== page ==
Background: Quality control methods are key components of dietary assessment, but have rarely been evaluated.
Methods: One hundred forty-four 8-10-year-old African-American girls at three field centers completed two 24-h dietary recalls at baseline before a pilot weight gain prevention intervention (one recall collected in-person and one by telephone). The dietary recall data were initially reviewed by the dietary interviewer (Phase 1), then by a local lead nutritionist at the field center (Phase 2), and then by the Nutrition Coordinating Center (NCC) (Phase 3); any differences identified by NCC were reconciled (Phase 4). Bland-Altman and generalizability theory methods were used to assess agreement of consumption for selected food variables and nutrients between phases.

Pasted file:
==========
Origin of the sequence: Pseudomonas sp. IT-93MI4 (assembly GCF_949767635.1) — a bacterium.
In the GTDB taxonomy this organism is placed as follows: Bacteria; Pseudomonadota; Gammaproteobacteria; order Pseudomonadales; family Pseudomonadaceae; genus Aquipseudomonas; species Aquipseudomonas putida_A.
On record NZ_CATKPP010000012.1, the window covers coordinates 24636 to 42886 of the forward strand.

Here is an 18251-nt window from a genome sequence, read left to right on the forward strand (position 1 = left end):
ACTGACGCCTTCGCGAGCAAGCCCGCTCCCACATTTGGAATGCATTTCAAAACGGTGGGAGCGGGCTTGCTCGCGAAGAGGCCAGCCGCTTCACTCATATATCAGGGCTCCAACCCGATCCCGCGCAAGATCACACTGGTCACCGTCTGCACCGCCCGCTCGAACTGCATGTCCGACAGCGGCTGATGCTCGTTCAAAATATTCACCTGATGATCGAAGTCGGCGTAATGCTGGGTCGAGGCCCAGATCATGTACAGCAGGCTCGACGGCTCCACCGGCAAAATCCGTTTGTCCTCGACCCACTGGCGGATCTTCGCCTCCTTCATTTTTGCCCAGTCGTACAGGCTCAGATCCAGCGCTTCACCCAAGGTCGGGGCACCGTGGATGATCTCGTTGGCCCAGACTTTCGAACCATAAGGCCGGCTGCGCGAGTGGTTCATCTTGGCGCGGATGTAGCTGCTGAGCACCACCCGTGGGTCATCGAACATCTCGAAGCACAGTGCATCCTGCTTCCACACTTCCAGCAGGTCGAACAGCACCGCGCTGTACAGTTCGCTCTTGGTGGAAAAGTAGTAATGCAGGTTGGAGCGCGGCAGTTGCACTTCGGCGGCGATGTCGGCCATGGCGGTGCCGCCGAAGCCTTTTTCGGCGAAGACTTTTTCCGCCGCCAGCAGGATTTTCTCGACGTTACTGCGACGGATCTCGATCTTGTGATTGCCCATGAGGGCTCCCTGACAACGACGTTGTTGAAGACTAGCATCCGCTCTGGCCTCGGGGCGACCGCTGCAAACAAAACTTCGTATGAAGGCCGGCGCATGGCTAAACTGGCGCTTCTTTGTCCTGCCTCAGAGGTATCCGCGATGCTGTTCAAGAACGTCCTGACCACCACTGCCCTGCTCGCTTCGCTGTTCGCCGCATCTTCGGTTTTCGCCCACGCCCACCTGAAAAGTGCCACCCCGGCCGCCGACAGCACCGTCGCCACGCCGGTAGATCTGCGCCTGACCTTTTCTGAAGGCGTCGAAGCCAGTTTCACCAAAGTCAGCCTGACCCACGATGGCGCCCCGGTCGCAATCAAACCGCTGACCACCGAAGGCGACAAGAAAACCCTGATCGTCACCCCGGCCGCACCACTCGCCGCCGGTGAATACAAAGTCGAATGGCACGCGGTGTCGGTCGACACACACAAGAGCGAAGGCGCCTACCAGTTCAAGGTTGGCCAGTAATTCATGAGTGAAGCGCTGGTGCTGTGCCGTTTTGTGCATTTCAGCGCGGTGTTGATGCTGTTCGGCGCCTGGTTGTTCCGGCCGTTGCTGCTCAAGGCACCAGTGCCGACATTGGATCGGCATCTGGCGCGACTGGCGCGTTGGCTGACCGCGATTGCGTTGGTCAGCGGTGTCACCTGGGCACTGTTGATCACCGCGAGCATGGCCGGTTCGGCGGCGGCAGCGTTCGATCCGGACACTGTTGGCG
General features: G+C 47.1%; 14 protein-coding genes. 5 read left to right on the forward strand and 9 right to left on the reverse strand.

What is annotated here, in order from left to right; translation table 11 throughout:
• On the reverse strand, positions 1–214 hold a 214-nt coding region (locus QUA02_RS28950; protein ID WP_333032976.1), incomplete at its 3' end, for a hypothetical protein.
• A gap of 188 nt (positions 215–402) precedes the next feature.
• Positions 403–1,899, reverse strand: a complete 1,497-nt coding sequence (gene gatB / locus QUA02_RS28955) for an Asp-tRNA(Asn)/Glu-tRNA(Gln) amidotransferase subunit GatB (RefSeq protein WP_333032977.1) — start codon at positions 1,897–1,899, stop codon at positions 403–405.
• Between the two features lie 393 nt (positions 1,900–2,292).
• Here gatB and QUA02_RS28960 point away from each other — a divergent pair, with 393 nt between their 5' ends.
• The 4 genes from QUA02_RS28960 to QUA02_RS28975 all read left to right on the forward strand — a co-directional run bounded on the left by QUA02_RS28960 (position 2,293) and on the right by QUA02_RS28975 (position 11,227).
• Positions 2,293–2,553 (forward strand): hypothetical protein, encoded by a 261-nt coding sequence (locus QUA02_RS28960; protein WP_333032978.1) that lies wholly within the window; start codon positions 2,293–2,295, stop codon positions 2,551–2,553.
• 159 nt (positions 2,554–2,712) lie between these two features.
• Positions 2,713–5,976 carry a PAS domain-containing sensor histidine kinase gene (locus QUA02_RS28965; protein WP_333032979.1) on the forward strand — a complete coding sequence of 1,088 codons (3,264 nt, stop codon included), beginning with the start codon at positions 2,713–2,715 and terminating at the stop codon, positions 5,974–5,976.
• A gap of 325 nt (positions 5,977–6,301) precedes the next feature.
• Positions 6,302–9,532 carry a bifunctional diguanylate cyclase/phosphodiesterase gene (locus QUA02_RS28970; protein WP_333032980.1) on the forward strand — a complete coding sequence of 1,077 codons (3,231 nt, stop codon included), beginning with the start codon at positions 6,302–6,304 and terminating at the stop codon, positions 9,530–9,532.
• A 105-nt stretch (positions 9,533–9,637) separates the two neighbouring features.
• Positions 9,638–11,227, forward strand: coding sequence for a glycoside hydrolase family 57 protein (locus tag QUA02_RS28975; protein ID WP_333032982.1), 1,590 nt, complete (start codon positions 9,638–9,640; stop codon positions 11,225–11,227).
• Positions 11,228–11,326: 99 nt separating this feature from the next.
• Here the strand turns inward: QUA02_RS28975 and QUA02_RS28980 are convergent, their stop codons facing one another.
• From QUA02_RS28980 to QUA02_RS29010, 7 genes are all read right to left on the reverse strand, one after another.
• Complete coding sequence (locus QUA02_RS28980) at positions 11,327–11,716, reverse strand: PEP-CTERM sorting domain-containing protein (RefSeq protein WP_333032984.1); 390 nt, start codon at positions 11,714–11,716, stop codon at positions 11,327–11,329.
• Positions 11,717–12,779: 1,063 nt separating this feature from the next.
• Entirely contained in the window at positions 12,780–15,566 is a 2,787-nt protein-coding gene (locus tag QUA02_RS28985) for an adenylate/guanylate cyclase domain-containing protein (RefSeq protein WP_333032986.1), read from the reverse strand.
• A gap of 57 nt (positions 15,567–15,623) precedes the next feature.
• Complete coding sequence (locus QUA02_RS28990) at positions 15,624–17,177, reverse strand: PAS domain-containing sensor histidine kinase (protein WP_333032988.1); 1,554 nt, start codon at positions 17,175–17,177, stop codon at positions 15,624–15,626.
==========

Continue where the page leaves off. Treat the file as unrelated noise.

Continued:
Results: Only small differences occurred. Quality control procedures primarily reduced the variances of nutrients rather than caused the means to shift. Most of the variability among phases was due to individual level variability in dietary intake.
Conclusions: Decisions to review dietary recall data beyond local review should be based on the level of precision and accuracy required for the study outcomes and the availability of financial resources.